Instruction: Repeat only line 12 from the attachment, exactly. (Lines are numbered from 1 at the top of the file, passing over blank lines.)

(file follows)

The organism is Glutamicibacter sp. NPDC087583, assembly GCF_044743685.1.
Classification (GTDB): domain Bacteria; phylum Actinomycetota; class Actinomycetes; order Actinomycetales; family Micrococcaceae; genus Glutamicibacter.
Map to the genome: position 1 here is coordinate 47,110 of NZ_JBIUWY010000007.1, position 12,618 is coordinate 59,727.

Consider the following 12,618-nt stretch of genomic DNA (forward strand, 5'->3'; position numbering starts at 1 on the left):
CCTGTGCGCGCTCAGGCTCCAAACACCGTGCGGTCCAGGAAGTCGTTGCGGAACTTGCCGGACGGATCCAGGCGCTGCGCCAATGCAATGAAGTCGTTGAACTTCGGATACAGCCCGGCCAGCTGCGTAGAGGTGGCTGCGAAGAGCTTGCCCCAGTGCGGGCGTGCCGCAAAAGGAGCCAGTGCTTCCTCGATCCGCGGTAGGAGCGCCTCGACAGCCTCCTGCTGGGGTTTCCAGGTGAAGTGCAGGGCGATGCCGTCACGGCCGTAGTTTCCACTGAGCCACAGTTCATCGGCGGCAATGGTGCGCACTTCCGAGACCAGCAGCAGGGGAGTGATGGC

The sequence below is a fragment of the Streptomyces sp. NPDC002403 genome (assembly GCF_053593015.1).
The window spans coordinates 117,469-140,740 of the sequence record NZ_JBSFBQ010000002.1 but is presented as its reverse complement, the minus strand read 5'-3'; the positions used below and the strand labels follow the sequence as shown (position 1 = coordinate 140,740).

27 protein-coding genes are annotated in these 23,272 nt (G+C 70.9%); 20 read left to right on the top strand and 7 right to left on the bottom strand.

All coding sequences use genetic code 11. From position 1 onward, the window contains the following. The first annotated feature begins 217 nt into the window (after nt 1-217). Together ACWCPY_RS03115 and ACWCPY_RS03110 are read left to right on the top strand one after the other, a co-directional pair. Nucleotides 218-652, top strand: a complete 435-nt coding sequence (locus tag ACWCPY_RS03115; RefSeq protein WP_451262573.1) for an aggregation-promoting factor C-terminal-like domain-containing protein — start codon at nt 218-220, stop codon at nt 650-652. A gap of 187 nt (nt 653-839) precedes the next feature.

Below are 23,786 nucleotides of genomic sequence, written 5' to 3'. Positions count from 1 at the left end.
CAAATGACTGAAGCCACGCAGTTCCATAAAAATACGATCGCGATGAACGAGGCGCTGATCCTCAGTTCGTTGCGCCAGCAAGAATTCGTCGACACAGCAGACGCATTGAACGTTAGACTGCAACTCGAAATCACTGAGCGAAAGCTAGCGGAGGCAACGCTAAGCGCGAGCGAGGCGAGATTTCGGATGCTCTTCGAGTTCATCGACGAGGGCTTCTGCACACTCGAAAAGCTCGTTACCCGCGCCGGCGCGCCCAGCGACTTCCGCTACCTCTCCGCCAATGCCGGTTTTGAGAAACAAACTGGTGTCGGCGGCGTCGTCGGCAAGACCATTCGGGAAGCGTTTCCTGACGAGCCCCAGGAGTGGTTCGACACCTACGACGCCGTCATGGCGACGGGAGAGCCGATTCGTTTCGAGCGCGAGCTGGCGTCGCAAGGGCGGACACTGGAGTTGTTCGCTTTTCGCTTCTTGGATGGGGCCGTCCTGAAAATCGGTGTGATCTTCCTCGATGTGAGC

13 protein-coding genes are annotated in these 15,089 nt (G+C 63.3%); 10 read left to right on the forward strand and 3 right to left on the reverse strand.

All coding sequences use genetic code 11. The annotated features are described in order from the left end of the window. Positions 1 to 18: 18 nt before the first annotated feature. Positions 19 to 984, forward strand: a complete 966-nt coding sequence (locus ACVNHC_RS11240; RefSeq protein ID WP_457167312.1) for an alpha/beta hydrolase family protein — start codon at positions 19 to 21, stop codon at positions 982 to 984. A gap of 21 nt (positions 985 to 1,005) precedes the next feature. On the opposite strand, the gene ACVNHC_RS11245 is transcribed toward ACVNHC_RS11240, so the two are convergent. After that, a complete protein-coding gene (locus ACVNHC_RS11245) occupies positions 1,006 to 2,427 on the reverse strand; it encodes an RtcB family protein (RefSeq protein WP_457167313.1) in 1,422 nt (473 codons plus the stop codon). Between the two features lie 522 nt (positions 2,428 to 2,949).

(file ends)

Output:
13 protein-coding genes are annotated in these 15,089 nt (G+C 63.3%); 10 read left to right on the forward strand and 3 right to left on the reverse strand.